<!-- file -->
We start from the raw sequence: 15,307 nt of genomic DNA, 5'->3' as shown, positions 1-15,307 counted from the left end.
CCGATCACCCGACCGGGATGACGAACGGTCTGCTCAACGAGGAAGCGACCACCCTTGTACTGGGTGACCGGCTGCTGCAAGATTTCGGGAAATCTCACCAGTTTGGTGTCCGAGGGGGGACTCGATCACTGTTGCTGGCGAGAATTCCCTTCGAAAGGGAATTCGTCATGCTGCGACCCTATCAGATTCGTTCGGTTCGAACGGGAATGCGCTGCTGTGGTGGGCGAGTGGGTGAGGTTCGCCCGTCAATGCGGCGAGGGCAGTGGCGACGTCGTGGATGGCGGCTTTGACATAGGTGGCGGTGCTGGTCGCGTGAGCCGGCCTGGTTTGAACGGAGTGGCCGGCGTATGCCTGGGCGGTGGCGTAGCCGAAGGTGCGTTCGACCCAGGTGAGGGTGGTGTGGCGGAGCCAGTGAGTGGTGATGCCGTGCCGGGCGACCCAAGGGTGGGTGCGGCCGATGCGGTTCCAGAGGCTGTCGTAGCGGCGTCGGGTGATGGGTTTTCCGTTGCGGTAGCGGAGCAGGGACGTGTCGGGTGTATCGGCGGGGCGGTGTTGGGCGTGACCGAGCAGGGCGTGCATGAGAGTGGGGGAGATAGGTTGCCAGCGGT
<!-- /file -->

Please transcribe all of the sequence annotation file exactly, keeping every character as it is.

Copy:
We start from the raw sequence: 15,307 nt of genomic DNA, 5'->3' as shown, positions 1-15,307 counted from the left end.
CCGATCACCCGACCGGGATGACGAACGGTCTGCTCAACGAGGAAGCGACCACCCTTGTACTGGGTGACCGGCTGCTGCAAGATTTCGGGAAATCTCACCAGTTTGGTGTCCGAGGGGGGACTCGATCACTGTTGCTGGCGAGAATTCCCTTCGAAAGGGAATTCGTCATGCTGCGACCCTATCAGATTCGTTCGGTTCGAACGGGAATGCGCTGCTGTGGTGGGCGAGTGGGTGAGGTTCGCCCGTCAATGCGGCGAGGGCAGTGGCGACGTCGTGGATGGCGGCTTTGACATAGGTGGCGGTGCTGGTCGCGTGAGCCGGCCTGGTTTGAACGGAGTGGCCGGCGTATGCCTGGGCGGTGGCGTAGCCGAAGGTGCGTTCGACCCAGGTGAGGGTGGTGTGGCGGAGCCAGTGAGTGGTGATGCCGTGCCGGGCGACCCAAGGGTGGGTGCGGCCGATGCGGTTCCAGAGGCTGTCGTAGCGGCGTCGGGTGATGGGTTTTCCGTTGCGGTAGCGGAGCAGGGACGTGTCGGGTGTATCGGCGGGGCGGTGTTGGGCGTGACCGAGCAGGGCGTGCATGAGAGTGGGGGAGATAGGTTGCCAGCGGT